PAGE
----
Q: I am a perfectionist. I used to think that was a good thing and I was proud of my perfectionism. It seemed to me that people who are more successful set high expectations for themselves and that is what I thought perfectionism was. Lately my wife has been on my case. She says that she is tired of living with someone who never finishes what they start and is never satisfied with whatever he or anyone else does. She is tired of worrying about our children. She thinks that I expect far too much from them and she wonders why it is that I never praise them for what they do. In short, unless I make some major changes, she is threatening to take the children and leave me. I am not sure what to do. I don’t want to lose my family but I am not too sure that I can fix this.
A: You need to rethink this whole idea of perfectionism and consider making some serious changes.
Apart from your immediate family problems, perfectionism can cause insomnia, depression, cardiac arrest, eating disorders and suicidal thoughts.
Nothing is wrong with setting high expectations. The more that we expect from ourselves, the more that we are likely to succeed at whatever it is that needs doing. What could be more satisfying or personally rewarding?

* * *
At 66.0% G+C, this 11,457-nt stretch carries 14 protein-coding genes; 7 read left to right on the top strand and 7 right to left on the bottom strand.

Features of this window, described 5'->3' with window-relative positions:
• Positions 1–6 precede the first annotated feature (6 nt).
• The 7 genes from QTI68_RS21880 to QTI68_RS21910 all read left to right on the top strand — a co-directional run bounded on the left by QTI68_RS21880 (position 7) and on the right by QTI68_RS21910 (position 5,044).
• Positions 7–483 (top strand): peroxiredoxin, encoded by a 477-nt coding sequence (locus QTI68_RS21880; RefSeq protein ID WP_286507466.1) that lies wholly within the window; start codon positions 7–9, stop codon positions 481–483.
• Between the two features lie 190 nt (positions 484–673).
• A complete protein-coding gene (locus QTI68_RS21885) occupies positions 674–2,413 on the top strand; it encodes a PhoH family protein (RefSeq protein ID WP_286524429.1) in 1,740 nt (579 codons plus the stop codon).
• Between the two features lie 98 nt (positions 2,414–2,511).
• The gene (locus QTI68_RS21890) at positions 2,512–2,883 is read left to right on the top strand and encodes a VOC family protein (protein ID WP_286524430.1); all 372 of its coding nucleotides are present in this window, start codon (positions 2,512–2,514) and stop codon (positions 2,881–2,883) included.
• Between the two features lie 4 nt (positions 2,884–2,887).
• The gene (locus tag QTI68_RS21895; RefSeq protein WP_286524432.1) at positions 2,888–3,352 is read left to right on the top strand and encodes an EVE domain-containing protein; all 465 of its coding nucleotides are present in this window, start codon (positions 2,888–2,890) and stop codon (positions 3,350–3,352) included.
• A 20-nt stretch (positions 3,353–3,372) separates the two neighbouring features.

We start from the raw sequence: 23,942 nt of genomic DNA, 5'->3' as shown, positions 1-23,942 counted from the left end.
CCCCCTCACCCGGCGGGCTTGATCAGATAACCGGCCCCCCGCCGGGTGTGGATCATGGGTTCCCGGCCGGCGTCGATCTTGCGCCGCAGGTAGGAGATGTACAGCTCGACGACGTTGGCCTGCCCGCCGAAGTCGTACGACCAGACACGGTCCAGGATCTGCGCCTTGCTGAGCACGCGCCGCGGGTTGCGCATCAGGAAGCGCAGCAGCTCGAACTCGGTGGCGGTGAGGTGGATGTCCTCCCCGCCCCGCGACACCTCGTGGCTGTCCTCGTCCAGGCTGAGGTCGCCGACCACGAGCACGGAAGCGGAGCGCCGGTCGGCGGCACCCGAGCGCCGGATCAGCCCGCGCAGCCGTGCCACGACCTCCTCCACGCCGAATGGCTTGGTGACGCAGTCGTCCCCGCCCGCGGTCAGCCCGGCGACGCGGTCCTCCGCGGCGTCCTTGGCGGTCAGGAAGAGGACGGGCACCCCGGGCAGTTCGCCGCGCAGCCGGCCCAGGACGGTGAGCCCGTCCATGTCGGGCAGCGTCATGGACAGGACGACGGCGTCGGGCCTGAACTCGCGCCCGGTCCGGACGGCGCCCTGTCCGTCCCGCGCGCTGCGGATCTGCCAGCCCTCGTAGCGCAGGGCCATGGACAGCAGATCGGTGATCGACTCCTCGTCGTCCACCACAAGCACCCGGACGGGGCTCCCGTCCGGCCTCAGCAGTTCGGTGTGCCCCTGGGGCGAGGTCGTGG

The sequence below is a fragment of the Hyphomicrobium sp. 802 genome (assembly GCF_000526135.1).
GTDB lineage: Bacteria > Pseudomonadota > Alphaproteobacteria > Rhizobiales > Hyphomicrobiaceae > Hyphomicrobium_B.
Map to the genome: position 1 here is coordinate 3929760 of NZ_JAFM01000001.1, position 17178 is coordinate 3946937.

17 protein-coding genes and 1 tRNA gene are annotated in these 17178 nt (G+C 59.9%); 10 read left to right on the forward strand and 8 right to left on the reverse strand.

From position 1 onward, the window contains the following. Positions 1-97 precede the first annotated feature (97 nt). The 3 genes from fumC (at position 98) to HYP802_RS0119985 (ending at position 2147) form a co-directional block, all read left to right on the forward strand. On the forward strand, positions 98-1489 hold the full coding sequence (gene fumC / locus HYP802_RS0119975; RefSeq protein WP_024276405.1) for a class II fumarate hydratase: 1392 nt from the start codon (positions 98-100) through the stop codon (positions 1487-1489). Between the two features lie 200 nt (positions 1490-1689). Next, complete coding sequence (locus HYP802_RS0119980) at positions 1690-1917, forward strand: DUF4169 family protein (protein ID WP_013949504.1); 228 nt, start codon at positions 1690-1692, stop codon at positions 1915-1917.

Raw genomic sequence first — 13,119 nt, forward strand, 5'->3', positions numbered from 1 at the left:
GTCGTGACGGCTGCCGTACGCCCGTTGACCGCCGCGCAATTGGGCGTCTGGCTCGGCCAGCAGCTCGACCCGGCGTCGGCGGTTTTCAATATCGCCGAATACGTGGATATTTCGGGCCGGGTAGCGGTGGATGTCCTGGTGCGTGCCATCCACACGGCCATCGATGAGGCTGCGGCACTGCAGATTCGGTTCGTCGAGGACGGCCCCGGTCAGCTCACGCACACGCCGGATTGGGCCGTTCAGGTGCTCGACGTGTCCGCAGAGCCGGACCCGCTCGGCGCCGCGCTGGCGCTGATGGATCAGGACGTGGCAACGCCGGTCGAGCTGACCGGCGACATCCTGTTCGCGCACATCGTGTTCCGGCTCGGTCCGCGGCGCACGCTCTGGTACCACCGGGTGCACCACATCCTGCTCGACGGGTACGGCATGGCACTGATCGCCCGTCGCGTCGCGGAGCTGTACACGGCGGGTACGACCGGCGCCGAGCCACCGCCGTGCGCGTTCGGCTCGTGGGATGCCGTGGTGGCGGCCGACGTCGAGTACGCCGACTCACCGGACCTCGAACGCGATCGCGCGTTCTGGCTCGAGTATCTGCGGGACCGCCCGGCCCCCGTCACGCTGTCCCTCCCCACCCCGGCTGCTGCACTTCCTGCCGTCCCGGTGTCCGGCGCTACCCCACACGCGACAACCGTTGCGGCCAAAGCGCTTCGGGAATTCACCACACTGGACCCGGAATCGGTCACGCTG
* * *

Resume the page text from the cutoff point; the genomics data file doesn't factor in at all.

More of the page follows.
But for the perfectionist, nothing is satisfying because likely they do not know what their expectations are. As a result, they never know when expectations have been met so they are never satisfied. It means trying harder and harder, always in search of that satisfaction, to the point of exhaustion. Perfectionists often quit trying and they fall into the well of procrastination.
The bottom line is that perfectionism is just another anxiety disorder. You are not going to fix it unless you confront the anxiety that perfectionism causes.
In fact, you will probably never completely fix it, but you can get good support by working with your family doctor and finding medication that is helpful.
Hopefully, your family doctor will also refer you to a mental health clinic where you can get further support.
Until then, be gentle on yourself. I do not know of anyone who is more castigating to his or her fragile ego than a perfectionist.
You need to change that and while you are at it, you could practice being gentle to both your wife and your children.
The more positive and rewarding you can be, the greater the chances that they will stick around.